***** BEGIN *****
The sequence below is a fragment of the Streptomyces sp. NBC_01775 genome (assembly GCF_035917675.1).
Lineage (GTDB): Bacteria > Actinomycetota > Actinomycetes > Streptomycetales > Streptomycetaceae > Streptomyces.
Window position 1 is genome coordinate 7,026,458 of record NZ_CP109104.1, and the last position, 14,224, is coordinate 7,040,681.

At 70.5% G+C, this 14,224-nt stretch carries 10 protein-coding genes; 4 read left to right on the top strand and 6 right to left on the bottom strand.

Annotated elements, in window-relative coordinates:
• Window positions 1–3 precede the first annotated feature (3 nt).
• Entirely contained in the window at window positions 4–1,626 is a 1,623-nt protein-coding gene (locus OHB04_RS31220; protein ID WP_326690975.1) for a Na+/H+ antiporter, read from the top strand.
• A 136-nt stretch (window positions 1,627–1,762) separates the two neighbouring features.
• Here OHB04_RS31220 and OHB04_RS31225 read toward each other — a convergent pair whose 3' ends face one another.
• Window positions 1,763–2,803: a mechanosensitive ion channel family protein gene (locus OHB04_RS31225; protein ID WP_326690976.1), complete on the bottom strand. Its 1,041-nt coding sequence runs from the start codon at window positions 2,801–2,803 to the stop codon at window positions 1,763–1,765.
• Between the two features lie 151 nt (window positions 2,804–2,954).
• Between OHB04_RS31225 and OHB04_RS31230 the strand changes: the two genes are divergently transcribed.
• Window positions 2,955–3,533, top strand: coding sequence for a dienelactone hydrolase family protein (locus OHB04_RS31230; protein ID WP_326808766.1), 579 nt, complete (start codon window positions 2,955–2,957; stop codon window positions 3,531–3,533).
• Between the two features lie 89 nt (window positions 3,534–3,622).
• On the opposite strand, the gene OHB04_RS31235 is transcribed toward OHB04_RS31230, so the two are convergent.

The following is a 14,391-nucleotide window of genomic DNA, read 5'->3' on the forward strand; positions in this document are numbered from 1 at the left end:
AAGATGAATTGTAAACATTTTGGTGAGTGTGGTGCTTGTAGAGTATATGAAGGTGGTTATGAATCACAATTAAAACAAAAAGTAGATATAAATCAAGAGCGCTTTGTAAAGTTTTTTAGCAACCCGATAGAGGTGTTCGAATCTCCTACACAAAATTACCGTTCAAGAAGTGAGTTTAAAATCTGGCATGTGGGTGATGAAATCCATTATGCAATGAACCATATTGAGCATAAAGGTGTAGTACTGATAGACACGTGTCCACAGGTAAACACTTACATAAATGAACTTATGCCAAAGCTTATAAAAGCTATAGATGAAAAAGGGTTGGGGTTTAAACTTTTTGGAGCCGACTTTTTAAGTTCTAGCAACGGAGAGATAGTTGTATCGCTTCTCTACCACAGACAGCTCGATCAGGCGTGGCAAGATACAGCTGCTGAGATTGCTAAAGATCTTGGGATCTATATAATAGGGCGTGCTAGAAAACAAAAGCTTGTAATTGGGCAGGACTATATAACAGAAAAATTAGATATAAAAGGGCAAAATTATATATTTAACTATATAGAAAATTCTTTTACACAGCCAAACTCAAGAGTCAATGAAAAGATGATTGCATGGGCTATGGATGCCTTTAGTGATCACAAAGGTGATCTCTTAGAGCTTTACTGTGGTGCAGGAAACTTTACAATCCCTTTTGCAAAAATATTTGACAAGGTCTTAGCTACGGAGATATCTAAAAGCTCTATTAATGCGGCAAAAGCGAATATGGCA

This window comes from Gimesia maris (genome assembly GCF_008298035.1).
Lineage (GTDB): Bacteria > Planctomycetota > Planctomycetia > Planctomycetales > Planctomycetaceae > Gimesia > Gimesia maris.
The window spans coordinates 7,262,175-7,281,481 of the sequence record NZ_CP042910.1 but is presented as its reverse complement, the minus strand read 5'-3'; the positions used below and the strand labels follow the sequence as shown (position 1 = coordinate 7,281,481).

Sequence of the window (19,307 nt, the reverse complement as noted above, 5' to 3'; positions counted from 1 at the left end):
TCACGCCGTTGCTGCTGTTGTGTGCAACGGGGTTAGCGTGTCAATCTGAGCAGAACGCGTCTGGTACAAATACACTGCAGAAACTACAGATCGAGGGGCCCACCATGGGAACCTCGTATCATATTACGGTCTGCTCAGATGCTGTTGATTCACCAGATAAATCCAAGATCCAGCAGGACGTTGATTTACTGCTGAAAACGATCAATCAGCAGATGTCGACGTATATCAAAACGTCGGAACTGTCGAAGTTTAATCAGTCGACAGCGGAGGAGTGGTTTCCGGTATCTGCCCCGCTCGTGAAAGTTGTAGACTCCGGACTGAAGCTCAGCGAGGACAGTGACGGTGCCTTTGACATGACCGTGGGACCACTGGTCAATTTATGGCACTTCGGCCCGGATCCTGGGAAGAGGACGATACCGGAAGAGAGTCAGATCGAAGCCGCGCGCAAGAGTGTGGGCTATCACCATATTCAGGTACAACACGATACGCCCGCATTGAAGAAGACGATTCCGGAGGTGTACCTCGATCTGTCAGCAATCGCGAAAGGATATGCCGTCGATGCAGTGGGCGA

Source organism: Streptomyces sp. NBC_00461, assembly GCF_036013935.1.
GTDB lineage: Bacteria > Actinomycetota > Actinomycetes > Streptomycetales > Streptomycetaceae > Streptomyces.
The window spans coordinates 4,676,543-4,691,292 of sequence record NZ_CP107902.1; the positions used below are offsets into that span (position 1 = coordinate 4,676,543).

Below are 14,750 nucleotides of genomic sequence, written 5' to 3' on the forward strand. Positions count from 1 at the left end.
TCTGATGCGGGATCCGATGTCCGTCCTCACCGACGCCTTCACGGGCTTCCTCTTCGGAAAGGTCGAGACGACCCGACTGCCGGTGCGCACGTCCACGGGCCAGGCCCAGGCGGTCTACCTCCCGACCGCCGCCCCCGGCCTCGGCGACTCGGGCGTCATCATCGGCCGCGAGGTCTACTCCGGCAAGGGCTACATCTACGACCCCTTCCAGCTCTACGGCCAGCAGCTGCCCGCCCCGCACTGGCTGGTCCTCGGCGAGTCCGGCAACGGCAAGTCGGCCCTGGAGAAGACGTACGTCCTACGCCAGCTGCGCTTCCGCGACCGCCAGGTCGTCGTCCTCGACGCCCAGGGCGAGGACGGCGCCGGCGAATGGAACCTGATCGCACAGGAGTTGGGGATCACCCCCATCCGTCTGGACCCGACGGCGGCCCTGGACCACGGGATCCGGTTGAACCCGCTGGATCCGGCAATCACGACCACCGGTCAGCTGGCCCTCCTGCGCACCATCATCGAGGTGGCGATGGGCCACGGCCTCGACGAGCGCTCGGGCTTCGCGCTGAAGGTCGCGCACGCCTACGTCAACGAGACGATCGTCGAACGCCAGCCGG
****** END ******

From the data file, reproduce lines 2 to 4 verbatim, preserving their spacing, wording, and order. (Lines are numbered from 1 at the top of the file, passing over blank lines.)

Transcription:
Lineage (GTDB): Bacteria > Actinomycetota > Actinomycetes > Streptomycetales > Streptomycetaceae > Streptomyces.
Window position 1 is genome coordinate 7,026,458 of record NZ_CP109104.1, and the last position, 14,224, is coordinate 7,040,681.

At 70.5% G+C, this 14,224-nt stretch carries 10 protein-coding genes; 4 read left to right on the top strand and 6 right to left on the bottom strand.